Archives for category: Record snow levels

Spring has Sprung

A.V. Walters

We’ve been busy here in Empire. We’re gearing up to build—and hoping that the snow will melt in time for construction. Spring is making inroads into winter’s territory. Here in Empire, there’s a big patch of ground making itself visible in our front yard. Once it gets started, you can almost watch it by the hour. Yesterday, robins appeared. Neighbors whom we haven’t seen in months have started to take walks around town and in front of our house. Spring is here. (But the tapwater has yet to get the memo. It’s still 34 degrees. I can hardly wait for it to warm up enough so that I can turn off the water.)

Of course, Cedar/Maple City (only 15 minutes away) was the season’s big winner in the snow department. We went there yesterday—it took snowshoes to get us to the building site. Snow is still at least knee-deep there, mushy, crusty, difficult to maneuver snow. It’s a case of hurry-up-and-wait. We’ve fetched our tomato cages and buckets, in preparation of the bucket garden–but one look at the site and we just sighed. (We’ll need to fence the garden, the deer here are voracious.) I’m anxious to get back to my gardening.

I’ll report more as the situation develops. In the meantime, perhaps I can update the emu situation from Two Rock.

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The Broken Back of Winter…

A.V. Walters–

We’ve stopped tallying the snow totals. Once you’ve bested the old records, every additional inch isn’t quite so crucial. Last night dropped another four, wet, sloppy inches—but we no longer have a handle on the running accumulation. Instead, we’ve joined the ranks of the Spring Predictors. My mother called the other day to inform me that “The back of winter is broken!” Mindful of some of her earlier pronouncements, I demanded, “What, is this some guy from the Almanac, again?”

“No, no. This was the weather guy, on TV. And he had a map! He explained the whole thing.”

“Okay, Mum, I’m game. What’s his theory?” I clicked on the Ebay icon and scrolled through vintage light fixtures. I didn’t have much hope for this, the newest prognostication.

“The polar vortex thing is done. It’s been influencing the temperatures all winter, had us in it’s grip, it did. But the regular jet stream pattern is re-emerging. By the weekend we’ll have seasonal temperatures!”

I flipped to the weather site. Sure enough, the temperatures are predicted to jump this weekend.

“Yeah, mom. I’m seeing it here, too. Maybe you’re right.”

“Of course I’m right. He had a map!”

Punxsutawney Prognostication

A.V. Walters

Phamous Phil

Phamous Phil

–Everyone is waiting for Spring. The signs are here: the days are growing longer; the cats are shedding, and my mother’s seed catalogs have arrived. So, there you have it—what are we waiting for? Of course we’re still seeing sub-zero temperatures and we’re ass deep in snow. And, that has a way of slowing things down.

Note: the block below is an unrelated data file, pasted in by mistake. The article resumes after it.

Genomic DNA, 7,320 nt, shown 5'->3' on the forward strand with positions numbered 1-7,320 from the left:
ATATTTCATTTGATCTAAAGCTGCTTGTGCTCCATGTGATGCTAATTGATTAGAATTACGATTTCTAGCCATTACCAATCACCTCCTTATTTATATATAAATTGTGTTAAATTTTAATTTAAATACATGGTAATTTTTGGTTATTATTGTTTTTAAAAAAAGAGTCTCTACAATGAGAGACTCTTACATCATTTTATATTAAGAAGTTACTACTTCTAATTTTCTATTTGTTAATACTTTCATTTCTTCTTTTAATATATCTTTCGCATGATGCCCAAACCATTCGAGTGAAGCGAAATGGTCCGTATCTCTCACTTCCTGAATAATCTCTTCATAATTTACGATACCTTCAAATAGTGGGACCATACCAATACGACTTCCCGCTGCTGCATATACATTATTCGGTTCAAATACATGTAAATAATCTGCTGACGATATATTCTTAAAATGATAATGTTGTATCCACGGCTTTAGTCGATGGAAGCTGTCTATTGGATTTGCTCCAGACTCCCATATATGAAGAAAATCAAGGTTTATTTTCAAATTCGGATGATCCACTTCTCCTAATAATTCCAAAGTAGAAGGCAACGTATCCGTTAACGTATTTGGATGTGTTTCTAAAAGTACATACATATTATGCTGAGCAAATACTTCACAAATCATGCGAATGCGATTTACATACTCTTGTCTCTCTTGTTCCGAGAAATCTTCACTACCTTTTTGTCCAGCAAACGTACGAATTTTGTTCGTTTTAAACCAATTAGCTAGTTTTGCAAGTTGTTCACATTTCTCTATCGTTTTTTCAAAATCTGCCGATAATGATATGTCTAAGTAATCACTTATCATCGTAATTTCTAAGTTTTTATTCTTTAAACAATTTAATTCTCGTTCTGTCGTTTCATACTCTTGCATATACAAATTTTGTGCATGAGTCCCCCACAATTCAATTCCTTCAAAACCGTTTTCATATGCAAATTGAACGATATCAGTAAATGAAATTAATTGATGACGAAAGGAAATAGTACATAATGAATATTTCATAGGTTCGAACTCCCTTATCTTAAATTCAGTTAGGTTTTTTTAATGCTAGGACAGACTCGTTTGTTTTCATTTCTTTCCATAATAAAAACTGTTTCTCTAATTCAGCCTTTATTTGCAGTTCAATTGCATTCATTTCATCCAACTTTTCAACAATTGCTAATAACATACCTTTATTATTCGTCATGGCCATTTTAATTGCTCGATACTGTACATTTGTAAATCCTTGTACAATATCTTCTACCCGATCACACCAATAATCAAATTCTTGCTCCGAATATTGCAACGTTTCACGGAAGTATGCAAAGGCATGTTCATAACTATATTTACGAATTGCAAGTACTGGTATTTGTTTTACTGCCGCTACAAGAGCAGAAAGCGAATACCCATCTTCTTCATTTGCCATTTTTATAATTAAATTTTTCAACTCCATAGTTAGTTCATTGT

Most everyone has a method for predicting the arrival of Spring. The cruel, (or totally depressed,) promise us that we’ll be able to break ground by, oh, August, at the latest. My mother assured me that come March 1st, things were going to warm up, immediately. (She’s on the edge of her seat, to garden.) Then, there’s that damn groundhog thing (which predicts nothing, except a really good film.) At the library, (where we rented Groundhog Day) someone said it would be a late Spring—based solely on the excessive number of berries on this past season’s mountain ash trees. My nephew hinted that our purchase of snowshoes would spell the demise of winter.

The human brain is an awesome, pattern-recognizing machine. Patterns suggest predictability. They streamline the critical-thinking process with the utility of fact-based assumptions. To be effective, this cerebral shorthand requires repetition. Of course, it’s a fair guess that Spring will come. Until this winter, most of us believed that there was a certain regularity in the calendar. “Record-breaking” is novel and all, but it’s not helpful when forecasting. My mother originally based her balmy projections on something my brother-in-law said. She’s since recanted—as she learned that he based it on the Farmer’s Almanac!

My Rick, is a man of science. Beyond mild amusement, he has little interest in hare-brained, prediction theories. He believes in climate change because it is borne out by observable facts, over the last few decades, and further supported by climate models developed from the collected data. (Now, there’s a mouthful.) We both have the National Weather Service site bookmarked on our computers. He regularly peruses the various science sites. Since it is his first true winter, he has little on which to base prediction. Moreover, as this year is notably abnormal, he questions any prognostication. Rick waits… patiently.

Perhaps that’s the real difference. Some of us are more impatient than others. I’m eager to start gardening and building. Besides, my experience of Spring is more than just reaching the equinox. Spring is a cluster of things—birds returning, the budding of certain plants and trees, and the smell of damp earth. So, I keep an ear open for the more creative projections.  My mum says that all the malefic planets are going retrograde this week and the beneficial planets are coming direct. (Another mouthful!) That’s got to be a good sign, eh, Rick?

Winter Freedom

A.V. Walters—

Winter Freedom!

Winter Freedom!

Yesterday, we tried out our new snowshoes. I remember snowshoes from my youth. They were cumbersome affairs, long and wide with bindings that seemed to wrap around endlessly. They were not as sleek and fast as cross-country skis, but they were useful, nonetheless. Snowshoes gave you hands-free mobility. They were good for steep terrain, working outdoors, and for traipsing through the woods. Ever clumsy, in snowshoes I found the grip to enjoy a sturdy form of winter transport. Sure-footedness aside, I’m in no shape to try those up-slopes on skis, and some of our favorite hikes are on steep slopes, as they wind their way through the wooded dunes.